New Jersey Judge to Rule on "Under God" Phrase in Pledge of Allegiance

New Jersey Pledge of Allegiance

A judge in New Jersey is yet to decide whether an atheist group can challenge the phrase “under God” in the Pledge of Allegiance. Monmouth County Superior Court Judge David Bauman said he would soon decide whether Matawan Aberdeen Regional School District could dismiss a lawsuit filed by the American Humanist Association (AHA), a secular group based in Washington DC that wants to omit the contentious religious phrase from the pledge, which is recited on a daily basis in many schools.

On November 19, Bauman heard arguments pitted by both sides – one constituted of the school district, lawyers for the Knights of Columbus, the Becket Fund (a Washington-based group that advocates religious freedom) and the American Legion while the other constituted of no one but the AHA, a secular group which works to secure the rights of atheists and nonbelievers.

The AHA had filed the court case against Matawan Aberdeen Regional School District in April after the family of a student approached them with a valid concern. Their lawsuit claimed that the practice of acknowledging God in the Pledge of Allegiance often makes atheists feel discriminated against and no one in New Jersey should have to feel that way as its constitution provides otherwise.

David Rubin, the school district’s attorney, said he is trying to have the lawsuit dismissed on numerous grounds – the most important one being New Jersey law requiring the Pledge of Allegiance to be recited in public schools on a daily basis. The second reason, he pointed out, is the fact that not every student is required to participate in the Pledge.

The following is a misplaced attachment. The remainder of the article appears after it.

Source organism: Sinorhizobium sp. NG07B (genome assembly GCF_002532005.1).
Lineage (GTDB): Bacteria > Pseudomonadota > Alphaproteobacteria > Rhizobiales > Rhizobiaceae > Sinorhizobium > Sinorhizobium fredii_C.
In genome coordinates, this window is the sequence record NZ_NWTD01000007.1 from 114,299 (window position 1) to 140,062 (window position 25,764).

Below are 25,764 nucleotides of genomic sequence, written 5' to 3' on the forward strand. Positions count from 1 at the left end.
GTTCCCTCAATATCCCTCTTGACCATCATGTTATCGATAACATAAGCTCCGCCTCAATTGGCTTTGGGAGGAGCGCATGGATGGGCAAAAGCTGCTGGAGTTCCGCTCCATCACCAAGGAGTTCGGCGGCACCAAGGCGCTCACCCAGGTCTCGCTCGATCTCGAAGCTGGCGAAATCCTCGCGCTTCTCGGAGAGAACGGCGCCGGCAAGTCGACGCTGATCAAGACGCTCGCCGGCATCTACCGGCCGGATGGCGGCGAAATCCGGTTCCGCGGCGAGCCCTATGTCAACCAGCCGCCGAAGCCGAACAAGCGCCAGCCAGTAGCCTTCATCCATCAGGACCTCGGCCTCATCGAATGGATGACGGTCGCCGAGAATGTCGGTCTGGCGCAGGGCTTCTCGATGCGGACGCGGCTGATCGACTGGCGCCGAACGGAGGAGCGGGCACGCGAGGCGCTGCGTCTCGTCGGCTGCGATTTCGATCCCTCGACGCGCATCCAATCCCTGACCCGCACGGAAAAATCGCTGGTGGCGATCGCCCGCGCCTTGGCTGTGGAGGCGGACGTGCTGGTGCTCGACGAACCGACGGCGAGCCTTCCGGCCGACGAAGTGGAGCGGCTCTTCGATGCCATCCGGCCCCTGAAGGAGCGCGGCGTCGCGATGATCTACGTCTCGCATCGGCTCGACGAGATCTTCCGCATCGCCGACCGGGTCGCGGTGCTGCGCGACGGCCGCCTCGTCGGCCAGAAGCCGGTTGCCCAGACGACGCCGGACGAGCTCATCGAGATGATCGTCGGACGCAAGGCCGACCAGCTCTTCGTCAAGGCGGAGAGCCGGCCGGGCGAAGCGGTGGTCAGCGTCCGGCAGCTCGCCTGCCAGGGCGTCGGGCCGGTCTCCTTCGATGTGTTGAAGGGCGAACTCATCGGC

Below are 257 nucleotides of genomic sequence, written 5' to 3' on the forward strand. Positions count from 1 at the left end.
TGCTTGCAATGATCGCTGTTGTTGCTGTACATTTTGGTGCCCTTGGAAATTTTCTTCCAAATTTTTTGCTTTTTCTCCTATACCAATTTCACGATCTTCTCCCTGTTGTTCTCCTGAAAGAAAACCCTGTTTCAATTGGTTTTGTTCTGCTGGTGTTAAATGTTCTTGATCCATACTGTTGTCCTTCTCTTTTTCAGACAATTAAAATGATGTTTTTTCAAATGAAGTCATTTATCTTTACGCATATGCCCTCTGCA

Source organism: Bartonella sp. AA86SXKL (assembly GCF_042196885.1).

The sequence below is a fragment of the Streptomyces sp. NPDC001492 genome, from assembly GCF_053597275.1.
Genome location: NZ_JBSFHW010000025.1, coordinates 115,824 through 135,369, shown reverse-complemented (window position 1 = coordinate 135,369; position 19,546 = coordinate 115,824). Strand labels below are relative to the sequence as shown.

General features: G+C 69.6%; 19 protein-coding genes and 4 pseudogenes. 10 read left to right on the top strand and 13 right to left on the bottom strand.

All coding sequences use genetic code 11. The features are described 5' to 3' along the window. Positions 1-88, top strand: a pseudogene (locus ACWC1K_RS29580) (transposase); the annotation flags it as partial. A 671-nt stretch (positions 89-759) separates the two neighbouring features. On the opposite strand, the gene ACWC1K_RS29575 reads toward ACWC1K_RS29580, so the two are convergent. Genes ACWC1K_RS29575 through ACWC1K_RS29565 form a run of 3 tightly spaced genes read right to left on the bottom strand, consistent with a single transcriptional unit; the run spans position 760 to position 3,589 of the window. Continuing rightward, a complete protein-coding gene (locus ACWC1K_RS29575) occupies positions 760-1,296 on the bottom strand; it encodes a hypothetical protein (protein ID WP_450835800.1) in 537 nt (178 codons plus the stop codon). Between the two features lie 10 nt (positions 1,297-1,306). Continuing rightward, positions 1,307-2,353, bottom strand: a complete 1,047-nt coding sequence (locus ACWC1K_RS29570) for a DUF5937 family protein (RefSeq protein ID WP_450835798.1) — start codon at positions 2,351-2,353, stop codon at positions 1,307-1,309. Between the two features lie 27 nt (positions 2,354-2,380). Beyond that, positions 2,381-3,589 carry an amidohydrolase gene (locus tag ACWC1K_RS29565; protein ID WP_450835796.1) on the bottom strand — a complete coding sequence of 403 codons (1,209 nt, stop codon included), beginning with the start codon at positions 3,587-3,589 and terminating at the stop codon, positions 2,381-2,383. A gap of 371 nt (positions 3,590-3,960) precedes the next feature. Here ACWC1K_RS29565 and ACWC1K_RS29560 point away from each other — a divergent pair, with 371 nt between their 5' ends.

Reportedly, these two reasons defeat the plaintiff’s claim of a civil rights violation, as the government is technically not treating any person differently.

“There's not been a requirement or a prohibition from doing anything. … It's simply a recognition of the undeniable, historical fact that religion played an important role in the formation of this country and the development of our government institutions,” Rubin said.

David Niose, AHA’s attorney, said even though students may not be required to participate in the Pledge, it still makes atheists and nonbelievers feel out of place and discriminated against when other students say the phrase “under God” in a unified manner.

“It paints one group as quintessential patriots and the other group as second-class citizens,” he said.

Niose also said the Pledge is different in comparison to other school activities that some may find objectionable because this particular practice begins before kindergarten and goes on till the 12th grade. AHA had fought for a similar case earlier this year in Massachusetts but the highest court in that state ruled against the humanist organization, saying the Pledge does not discriminate against anyone, as its recitation is voluntary. Niose said on Wednesday that the Massachusetts court was “simply wrong” in delivering that verdict.

The Pledge of Allegiance was written in 1892 and its original draft did not include the phrase “under God.” The contentious phrase was added much later, in 1954, and that is why critics believe it should be done away with as it is not even in the original text.

Photo Credits: Wikimedia

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